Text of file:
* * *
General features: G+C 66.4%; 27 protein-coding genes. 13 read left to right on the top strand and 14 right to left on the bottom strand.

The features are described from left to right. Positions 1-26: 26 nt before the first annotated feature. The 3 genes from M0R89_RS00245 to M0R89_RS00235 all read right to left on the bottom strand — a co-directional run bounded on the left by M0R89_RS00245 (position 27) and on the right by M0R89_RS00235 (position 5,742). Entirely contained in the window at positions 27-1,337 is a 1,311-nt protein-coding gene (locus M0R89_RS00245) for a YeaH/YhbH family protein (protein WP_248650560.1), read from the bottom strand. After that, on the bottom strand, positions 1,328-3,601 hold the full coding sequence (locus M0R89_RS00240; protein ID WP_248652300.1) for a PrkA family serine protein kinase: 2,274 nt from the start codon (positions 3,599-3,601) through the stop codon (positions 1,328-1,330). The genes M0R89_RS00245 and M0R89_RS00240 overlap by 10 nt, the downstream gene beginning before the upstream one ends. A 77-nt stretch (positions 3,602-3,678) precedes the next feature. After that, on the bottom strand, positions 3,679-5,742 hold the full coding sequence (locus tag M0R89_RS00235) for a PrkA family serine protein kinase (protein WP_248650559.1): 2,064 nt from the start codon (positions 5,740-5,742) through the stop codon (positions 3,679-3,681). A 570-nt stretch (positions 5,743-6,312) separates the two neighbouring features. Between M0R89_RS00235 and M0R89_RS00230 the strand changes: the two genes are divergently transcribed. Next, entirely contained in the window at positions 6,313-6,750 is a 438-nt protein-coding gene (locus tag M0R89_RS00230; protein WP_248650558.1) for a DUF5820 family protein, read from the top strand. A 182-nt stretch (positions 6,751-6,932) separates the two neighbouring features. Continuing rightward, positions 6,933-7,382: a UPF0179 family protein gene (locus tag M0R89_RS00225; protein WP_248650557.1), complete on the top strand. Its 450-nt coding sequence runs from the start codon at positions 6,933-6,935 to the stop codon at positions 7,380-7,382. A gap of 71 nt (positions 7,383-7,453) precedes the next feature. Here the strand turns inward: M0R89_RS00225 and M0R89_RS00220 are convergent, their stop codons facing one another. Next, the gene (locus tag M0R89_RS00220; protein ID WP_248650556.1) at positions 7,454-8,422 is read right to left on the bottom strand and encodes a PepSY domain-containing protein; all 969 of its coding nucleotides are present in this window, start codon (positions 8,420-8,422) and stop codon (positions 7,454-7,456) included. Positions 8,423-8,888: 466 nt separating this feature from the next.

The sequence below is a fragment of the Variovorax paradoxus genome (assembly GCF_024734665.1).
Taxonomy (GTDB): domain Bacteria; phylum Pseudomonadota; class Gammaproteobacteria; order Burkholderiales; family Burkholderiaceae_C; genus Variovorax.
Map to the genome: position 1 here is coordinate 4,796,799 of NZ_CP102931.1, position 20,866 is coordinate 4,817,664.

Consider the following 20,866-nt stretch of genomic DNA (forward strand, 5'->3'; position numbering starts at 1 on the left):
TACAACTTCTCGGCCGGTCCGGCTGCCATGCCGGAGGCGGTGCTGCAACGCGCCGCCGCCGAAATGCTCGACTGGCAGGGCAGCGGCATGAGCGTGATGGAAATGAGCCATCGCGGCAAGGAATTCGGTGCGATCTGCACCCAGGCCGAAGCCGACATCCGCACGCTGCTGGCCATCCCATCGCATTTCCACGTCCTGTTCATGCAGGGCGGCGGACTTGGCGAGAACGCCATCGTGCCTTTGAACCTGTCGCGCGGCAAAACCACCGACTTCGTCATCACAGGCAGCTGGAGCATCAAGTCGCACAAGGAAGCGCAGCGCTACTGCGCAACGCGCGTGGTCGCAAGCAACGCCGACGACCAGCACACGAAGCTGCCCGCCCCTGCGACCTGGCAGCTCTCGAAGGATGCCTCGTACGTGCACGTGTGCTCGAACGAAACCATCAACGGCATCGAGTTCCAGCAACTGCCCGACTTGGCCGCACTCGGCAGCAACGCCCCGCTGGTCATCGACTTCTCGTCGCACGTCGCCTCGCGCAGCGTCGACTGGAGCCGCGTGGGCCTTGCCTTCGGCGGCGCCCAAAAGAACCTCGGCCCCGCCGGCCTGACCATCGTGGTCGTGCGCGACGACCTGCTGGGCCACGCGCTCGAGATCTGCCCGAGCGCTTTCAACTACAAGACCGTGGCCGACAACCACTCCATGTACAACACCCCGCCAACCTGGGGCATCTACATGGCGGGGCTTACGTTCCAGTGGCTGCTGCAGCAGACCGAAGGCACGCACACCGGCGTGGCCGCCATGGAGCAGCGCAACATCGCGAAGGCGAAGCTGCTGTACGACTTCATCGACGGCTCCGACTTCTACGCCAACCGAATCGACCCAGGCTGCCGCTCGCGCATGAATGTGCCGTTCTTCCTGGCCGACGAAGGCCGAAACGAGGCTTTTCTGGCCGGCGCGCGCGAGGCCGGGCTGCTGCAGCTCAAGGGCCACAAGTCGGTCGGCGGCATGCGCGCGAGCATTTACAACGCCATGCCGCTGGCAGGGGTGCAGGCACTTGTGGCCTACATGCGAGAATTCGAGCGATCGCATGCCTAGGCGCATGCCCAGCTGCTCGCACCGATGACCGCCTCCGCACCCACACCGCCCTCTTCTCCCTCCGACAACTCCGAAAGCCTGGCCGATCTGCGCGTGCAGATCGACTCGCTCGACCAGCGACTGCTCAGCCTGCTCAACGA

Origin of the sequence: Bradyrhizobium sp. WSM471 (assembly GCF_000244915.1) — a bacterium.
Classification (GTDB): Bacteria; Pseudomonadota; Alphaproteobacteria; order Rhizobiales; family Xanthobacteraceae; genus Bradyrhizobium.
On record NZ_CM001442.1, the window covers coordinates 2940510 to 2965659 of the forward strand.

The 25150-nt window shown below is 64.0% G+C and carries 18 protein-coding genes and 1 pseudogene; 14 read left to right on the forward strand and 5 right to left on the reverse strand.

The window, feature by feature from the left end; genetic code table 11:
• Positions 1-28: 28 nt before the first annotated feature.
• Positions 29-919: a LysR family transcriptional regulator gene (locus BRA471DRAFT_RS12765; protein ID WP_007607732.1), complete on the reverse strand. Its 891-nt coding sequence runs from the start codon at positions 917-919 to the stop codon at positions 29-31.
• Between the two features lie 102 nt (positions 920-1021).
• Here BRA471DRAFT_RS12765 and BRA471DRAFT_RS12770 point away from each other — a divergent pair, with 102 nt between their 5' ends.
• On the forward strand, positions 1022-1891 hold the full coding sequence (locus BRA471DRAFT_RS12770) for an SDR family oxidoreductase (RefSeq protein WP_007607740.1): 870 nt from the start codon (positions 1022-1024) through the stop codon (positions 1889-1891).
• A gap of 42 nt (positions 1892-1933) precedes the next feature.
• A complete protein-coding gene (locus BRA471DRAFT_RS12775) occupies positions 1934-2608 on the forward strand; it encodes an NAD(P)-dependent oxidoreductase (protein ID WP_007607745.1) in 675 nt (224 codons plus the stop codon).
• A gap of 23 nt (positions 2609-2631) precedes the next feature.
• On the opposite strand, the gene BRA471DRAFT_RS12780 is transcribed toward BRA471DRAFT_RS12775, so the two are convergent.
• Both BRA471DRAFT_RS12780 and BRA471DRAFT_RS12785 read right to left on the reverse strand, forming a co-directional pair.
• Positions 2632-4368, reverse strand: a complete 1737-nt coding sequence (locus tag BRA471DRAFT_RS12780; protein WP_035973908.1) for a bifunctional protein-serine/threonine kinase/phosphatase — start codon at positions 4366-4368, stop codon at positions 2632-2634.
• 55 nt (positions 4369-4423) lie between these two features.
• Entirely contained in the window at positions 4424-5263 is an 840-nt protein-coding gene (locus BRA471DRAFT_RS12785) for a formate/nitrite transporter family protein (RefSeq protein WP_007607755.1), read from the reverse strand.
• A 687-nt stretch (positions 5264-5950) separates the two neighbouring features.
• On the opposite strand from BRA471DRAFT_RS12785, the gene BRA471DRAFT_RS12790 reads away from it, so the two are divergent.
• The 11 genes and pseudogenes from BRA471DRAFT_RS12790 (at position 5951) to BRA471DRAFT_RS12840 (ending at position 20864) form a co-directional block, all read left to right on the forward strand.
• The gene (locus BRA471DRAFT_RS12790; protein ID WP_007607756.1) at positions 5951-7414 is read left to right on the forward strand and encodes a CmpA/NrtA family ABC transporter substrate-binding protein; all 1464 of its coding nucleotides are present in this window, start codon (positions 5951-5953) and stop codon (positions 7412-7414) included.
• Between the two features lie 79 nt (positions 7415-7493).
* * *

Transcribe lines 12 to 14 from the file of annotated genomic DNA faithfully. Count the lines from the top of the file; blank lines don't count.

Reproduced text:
The window, feature by feature from the left end; genetic code table 11:
• Positions 1-28: 28 nt before the first annotated feature.
• Positions 29-919: a LysR family transcriptional regulator gene (locus BRA471DRAFT_RS12765; protein ID WP_007607732.1), complete on the reverse strand. Its 891-nt coding sequence runs from the start codon at positions 917-919 to the stop codon at positions 29-31.